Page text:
Richard of Jamestown - James Otis

The Crowning of Powhatan

Very nearly the first thing which my master did after having been made President of the Council, was to obey the orders of the London Company, by going with Captain Newport to Powhatan's village in order to crown him like a king.

This was not at all to the pleasure of the savage, who failed of understanding what my master and Captain Newport meant, when they wanted him to kneel down so they might put the crown upon his head. If all the stories which I have heard regarding the matter are true, they must have had quite a scrimmage before succeeding in getting him into what they believed was a proper position to receive the gifts of the London Company.

Our people, so Master Hunt told me, were obliged to take him by the shoulders and force him to his knees, after which they clapped the crown on his head, and threw the red robe around his shoulders in a mighty hurry lest he show fight and overcome them.

[Illustration] from Richard of Jamestown by James Otis

It was some time before Captain Smith could make him understand that it was a great honor which was being done him, but when he did get it through his head, he took off his old moccasins and brought from the hut his raccoon skin coat, with orders that my master and Captain Newport send them all to King James in London, as a present from the great Powhatan of Virginia.

After this had been done, Captain Newport sailed up the James River in search of the passage to the South Sea, and my master set about putting Jamestown into proper order.


Front Matter

Who I am
Left Alone in the World
An Idle Boy
Captain Smith Comes to London
Meeting Captain Smith
Captain Smith Speaks to Me
Plans of the London Company
The Vessels of the Fleet
How I Earned my Passage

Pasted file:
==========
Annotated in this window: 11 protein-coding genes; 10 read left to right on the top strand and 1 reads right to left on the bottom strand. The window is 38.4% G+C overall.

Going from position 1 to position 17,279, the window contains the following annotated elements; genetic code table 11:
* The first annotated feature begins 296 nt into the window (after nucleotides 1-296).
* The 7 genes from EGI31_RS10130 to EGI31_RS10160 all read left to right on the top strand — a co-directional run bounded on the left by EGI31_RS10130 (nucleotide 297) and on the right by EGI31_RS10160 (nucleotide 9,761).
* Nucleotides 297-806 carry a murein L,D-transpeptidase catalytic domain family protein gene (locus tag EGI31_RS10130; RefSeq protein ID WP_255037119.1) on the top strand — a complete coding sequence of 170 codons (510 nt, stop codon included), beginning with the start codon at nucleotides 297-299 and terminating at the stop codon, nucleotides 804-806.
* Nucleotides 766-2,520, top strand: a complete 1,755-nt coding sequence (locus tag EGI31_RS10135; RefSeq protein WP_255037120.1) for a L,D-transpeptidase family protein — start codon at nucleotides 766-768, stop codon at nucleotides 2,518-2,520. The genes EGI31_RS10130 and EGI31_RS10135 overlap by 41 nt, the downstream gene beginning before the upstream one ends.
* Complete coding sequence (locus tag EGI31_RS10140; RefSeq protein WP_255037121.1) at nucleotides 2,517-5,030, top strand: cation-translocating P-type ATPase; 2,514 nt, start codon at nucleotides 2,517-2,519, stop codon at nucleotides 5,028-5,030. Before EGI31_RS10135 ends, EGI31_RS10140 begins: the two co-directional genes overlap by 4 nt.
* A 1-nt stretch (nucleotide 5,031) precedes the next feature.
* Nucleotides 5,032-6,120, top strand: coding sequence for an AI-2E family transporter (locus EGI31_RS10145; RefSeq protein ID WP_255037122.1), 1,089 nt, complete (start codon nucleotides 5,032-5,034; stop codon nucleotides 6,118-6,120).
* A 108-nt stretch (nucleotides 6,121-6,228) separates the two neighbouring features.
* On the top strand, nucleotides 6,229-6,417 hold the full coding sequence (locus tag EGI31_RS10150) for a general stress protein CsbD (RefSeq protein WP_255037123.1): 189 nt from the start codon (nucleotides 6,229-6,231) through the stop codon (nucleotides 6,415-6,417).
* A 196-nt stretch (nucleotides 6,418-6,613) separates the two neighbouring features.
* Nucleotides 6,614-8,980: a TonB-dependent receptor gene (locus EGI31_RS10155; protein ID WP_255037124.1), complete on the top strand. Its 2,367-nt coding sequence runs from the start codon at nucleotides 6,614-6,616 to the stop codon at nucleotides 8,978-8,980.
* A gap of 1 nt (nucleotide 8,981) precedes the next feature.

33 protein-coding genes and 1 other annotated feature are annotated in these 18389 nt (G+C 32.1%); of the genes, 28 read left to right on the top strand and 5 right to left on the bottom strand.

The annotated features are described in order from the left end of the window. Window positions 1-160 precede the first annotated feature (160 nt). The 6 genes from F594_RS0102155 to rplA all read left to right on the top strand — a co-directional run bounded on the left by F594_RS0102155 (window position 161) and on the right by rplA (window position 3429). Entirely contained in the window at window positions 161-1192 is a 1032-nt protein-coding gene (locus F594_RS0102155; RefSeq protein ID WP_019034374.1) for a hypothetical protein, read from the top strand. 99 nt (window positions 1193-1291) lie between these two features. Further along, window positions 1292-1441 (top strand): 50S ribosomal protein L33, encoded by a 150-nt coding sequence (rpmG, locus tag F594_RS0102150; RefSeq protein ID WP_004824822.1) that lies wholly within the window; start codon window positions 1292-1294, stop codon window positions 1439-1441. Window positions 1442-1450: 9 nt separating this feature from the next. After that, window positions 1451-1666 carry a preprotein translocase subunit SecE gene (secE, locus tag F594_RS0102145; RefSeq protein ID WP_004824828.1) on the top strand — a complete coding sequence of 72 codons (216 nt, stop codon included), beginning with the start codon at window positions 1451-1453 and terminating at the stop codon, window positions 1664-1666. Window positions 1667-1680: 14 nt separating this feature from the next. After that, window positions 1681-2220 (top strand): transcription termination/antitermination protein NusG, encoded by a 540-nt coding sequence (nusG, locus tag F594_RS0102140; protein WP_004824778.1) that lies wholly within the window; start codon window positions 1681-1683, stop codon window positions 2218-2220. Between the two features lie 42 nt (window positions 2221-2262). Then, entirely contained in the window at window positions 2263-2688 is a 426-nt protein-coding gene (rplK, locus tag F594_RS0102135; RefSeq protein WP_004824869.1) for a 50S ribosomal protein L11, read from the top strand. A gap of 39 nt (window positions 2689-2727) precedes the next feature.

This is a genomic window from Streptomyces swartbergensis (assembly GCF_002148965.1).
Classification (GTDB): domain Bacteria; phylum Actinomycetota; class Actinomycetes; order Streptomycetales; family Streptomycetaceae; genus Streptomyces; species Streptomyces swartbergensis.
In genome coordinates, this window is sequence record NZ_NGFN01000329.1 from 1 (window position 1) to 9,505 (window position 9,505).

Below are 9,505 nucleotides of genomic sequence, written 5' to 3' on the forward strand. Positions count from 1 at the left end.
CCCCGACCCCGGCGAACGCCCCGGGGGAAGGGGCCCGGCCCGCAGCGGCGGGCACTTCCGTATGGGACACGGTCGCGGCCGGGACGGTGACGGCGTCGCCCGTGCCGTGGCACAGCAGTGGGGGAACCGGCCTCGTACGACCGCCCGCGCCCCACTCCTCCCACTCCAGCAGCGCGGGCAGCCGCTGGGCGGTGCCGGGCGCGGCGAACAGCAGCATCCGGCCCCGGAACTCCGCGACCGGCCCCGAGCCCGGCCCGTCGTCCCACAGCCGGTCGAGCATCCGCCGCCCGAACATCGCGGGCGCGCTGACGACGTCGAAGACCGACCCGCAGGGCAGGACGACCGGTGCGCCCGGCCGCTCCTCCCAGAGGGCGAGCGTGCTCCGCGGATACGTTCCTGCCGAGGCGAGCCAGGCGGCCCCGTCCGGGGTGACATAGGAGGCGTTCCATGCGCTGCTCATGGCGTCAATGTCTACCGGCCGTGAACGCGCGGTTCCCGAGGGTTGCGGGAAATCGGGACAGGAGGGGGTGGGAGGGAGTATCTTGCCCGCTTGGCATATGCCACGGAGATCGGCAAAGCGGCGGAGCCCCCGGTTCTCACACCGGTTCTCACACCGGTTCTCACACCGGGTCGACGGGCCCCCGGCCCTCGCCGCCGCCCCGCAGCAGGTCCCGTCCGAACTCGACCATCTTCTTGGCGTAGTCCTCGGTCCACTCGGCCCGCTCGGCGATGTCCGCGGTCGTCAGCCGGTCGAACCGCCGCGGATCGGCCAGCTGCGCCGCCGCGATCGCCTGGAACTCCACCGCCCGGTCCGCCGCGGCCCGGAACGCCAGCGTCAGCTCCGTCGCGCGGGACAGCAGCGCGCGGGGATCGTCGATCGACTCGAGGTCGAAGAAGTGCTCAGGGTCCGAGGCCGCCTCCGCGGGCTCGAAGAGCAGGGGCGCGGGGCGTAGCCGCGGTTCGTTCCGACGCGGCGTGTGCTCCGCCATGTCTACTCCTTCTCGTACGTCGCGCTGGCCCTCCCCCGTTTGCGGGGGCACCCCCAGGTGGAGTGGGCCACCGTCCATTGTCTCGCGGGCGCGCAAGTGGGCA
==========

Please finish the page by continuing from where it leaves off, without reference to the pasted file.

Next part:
When the Fleet Set Sail
The Voyage Delayed
Nathaniel's Story
We Make Sail Again
The First Island
Captain Smith Accused
Captain Smith a Prisoner
I Attend My Master
Several Islands Visited
A Variety of Wild Game
The Tempest
The New Country Sighted
The Leader Not Known
Arrival at Chesapeake Bay
An Attack by the Savages
Reading the Company's Orders
Captain Smith on the Council
Smith Remains Aboard
Exploring the Country
People Land from the Ships
Captain Smith Proven Innocent
We Who were Left Behind
Baking Bread without Ovens
Unequal Division of Labor
Building a Home of Logs
Keeping House
Lack of Cleanliness
Cave Homes
The Golden Fever
Ducks and Oysters
Roasting Oysters
Leaning to Cook
The Sweet Potato Root
A Touch of Homesickness
Master Hunt's Preaching
Neglecting the Future
Surprised by Savages
Strengthening the Fort
Sickness and Death
Smith Gains Authority
Disagreeable Discipline
Signs of Rebellion
Second Proclamation
Building a Fortified Village
Trapping Turkeys
A Crude Kind of Chimney
Cooking a Turkey
Candles or Rushlights
The Visit of Pocahontas
Captain Kendall's Plot
Death of Captain Kendall
Captain Smith's Expedition
An Exciting Adventure
Taken Before Powhatan
Pocahontas Begs for Smith
Captain Smith's Return
A New Church
Captain Newport's Return
A Worthless Cargo
Condition of the Colony
Captain Newport's Return
Gazing at the Women
Hunt Brings Great News
Captain Newport's Instructions
The Story of Roanoke
The Crowning of Powhatan
Preparing for the Future
Stealing Company Goods
What the Thieving Led To
Fear of Famine
The Unhealthful Location
Gathering Oysters
Sturgeon for Food
Turpentine and Tar
Making Clapboards
Providing for Children
Dreams of the Future
A Plague of Rats
Treachery During Smith's Absence
Captain Smith's Speech
The New Laws
The Accident
Captain Smith's Departure
The "Starving Time"
Our Courage Gives Out
Abandoning Jamestown
Lord De la Warr's Arrival
The Young Planters